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5 ways to manage nausea during pregnancy—naturally

Pregnancy is full of ups and downs. Some days you feel energized and ready to take on the world and others you feel, well, not so great.

Nausea and vomiting in pregnancy are often referred to as morning sickness, but this is such a misnomer. For many pregnant women, any-time-of-day sickness is a better description. Your nausea may last for a few weeks, a few months, and—I'm sorry to say—it may even stick around for your entire pregnancy.

Most often, nausea is a fleeting symptom that occurs in the first few months, then gradually eases up. In approximately 60% of women, nausea and vomiting will resolve by the end of the first trimester (13 weeks) and if it doesn't, know that only 9% of women experience it past 20 weeks.

Hang in there, mama. Although there's no "cure" for nausea in pregnancy, there are many tricks you can try to ease your symptoms.

1. Eat small, frequent meals or snacks.

Most women benefit from smaller, more frequent snacks in place of large meals when nausea is at its worst. This helps prevent you from getting too hungry or full or from your blood sugar dropping— all common nausea triggers.

When you're nauseated or anticipate throwing up, it can be hard to want to eat so carbohydrates tend to be the easiest foods to digest. Opt for the least-processed carbohydrates whenever possible and read those ingredient labels to keep pesky additives out. Try fruit, cooked sweet potatoes, a smoothie, or rice.

Eat slowly and mindfully. Ideally, stop eating when you're comfortably satisfied, but not stuffed.

2. Balance your blood sugar—aim to include some protein and fat when you eat, even if the portion is small).

Sharp blood sugar fluctuations are another nausea trigger. Once you can tolerate a small amount of carbohydrates, try to follow it with a small portion of protein or fat-containing foods to stabilize your blood sugar, such as nuts, cheese, avocado, Greek yogurt, scrambled eggs, or beef jerky.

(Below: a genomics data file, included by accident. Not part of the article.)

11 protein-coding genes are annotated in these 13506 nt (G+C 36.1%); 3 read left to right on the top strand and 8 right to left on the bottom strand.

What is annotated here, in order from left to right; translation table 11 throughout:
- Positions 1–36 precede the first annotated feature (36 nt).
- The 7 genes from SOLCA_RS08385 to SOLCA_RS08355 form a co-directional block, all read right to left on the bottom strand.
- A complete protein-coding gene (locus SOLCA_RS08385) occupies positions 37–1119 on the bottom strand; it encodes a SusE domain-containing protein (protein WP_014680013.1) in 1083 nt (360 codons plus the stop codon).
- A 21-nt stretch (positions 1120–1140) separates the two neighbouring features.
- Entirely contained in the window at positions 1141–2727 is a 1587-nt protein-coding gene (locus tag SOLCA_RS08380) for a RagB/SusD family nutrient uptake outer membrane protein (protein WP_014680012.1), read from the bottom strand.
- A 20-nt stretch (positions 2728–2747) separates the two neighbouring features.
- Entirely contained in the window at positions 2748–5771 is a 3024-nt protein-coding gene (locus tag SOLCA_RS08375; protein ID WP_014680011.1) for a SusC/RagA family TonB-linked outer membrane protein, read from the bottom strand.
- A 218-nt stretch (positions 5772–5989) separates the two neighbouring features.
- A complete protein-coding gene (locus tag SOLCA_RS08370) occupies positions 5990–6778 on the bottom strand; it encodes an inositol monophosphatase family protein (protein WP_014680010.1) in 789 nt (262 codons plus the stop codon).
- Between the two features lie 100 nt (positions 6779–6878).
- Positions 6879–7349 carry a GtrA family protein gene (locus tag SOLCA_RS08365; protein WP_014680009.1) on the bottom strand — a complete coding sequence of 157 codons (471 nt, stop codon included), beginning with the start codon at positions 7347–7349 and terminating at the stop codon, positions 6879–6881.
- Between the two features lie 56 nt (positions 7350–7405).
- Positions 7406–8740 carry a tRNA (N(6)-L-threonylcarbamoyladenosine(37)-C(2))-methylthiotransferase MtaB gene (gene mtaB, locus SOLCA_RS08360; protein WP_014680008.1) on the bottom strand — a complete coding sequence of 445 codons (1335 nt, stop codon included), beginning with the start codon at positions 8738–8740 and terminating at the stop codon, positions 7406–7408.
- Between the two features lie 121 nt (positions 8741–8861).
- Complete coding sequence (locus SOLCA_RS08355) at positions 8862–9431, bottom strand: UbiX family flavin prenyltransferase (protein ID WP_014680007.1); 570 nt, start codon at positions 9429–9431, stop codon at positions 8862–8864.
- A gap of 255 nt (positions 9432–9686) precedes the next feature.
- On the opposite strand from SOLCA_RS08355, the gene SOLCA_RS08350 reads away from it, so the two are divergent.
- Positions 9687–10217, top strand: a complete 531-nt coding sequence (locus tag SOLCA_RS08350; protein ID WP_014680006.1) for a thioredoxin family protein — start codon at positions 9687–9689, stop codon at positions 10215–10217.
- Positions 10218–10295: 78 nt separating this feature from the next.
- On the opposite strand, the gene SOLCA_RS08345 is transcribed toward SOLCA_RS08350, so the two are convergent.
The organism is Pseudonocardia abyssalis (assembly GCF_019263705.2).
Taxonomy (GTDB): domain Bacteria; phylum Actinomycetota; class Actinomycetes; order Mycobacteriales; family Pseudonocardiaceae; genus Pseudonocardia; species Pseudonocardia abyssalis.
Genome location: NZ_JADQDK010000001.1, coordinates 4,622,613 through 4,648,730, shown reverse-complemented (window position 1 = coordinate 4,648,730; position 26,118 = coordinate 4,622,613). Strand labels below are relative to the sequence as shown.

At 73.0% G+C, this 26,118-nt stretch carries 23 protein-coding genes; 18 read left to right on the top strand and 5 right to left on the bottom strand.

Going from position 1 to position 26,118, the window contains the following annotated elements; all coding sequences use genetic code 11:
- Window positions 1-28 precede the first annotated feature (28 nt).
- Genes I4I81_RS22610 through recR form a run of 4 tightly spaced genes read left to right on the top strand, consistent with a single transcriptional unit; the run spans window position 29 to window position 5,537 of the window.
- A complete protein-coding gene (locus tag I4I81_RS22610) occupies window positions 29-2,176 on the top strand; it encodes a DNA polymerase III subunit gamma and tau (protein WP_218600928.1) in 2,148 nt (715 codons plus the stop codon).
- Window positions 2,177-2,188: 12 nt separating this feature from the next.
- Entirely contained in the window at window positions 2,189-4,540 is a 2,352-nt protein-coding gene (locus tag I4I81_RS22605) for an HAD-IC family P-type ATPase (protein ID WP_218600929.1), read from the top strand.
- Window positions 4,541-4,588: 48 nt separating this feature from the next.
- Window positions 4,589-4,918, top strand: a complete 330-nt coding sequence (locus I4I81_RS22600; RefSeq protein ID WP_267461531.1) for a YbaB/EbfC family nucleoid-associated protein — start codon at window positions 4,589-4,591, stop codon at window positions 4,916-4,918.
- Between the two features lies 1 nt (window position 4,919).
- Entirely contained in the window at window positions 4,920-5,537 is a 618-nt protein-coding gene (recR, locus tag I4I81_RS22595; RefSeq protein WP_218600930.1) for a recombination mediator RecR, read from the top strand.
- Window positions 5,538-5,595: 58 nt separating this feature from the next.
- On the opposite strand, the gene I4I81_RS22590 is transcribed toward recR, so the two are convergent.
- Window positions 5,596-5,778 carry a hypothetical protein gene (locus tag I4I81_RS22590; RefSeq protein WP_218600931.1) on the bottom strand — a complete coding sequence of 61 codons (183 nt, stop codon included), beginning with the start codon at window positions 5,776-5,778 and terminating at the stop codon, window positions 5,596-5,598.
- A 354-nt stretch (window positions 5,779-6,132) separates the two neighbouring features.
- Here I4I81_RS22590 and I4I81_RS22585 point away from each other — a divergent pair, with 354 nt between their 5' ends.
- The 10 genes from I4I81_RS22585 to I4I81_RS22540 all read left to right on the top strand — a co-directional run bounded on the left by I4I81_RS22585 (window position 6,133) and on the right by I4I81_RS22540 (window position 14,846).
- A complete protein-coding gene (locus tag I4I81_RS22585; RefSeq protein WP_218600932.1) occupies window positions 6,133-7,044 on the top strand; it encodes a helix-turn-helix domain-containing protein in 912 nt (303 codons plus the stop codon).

Protein at breakfast is especially helpful for maintaining blood sugar balance throughout the day, which can help alleviate nausea.

If eggs or other high protein foods are unappetizing (a common food aversion in early pregnancy), try a protein shake. I prefer grass fed whey protein or organic rice protein blended up with yogurt, kefir, coconut milk, or almond milk for liquid and 1 cup of fruit for flavor.

For extra "staying power," a tablespoon of nut butter or coconut oil, or even half of an avocado, can add healthy fats. You may also be able to "hide" things like greens and collagen powder in it to give you a nutritional boost. Some of my clients have even opened the capsules of their prenatal vitamin into their shake, as this was the only way they could get it down in the first trimester. Grab your blender and experiment.

3. Try salty, sour, or cold foods.

Some women find that sour or salty foods help mitigate their nausea, which perhaps explains why pickles are a common pregnancy food craving. In India and Mexico, sweet and sour foods, such as tamarind, are traditionally recommended to ease nausea.

Other options to try include:

  • Lemon water
  • Tangy popsicles (homemade versions with citrus juice work well)
  • Avocado with salt and lemon juice
  • Unsweetened dried cherries (a good balance of sweet and tart, like nature's sour candy)

4. Keep a snack at your bedside and move slowly first thing in the morning.

If you wake up nauseous first (perhaps where the term "morning sickness" originated), you may find it helpful to keep a snack at your bedside. Saltine crackers are a classic, but I personally found that the steep blood sugar spike I got from them only worsened my nausea.

Roasted, salted cashews were my bedside snack of choice. I'd nosh on a few before even sitting up in bed and that seemed to do the trick (most mornings, anyway). It can also help to ease out of bed slowly if you notice that quick movements worsen your nausea.

5. Consider supplementing with ginger, vitamin B6, and magnesium.

Certain supplements can be effective for managing nausea. One of the most common is vitamin B6. You can take a supplement or try munching on vitamin B6-rich foods, like avocados, bananas, pistachios, and sunflower seeds. Meat, fish, and poultry are also good sources of vitamin B6 but are often not that appealing when you're nauseous.

Ginger has been used for centuries to reduce nausea and is clinically shown to be both safe and effective in pregnancy. Several forms of ginger are good options: ginger tea, crystallized ginger (dried, sweetened ginger slices), and ginger supplements (often sold in capsules).

Magnesium has also been found to lessen morning sickness, though this has yet to be clinically studied. You can take a magnesium supplement, use a topical magnesium spray, or do a relaxing bath or foot bath with Epsom salts to boost your levels.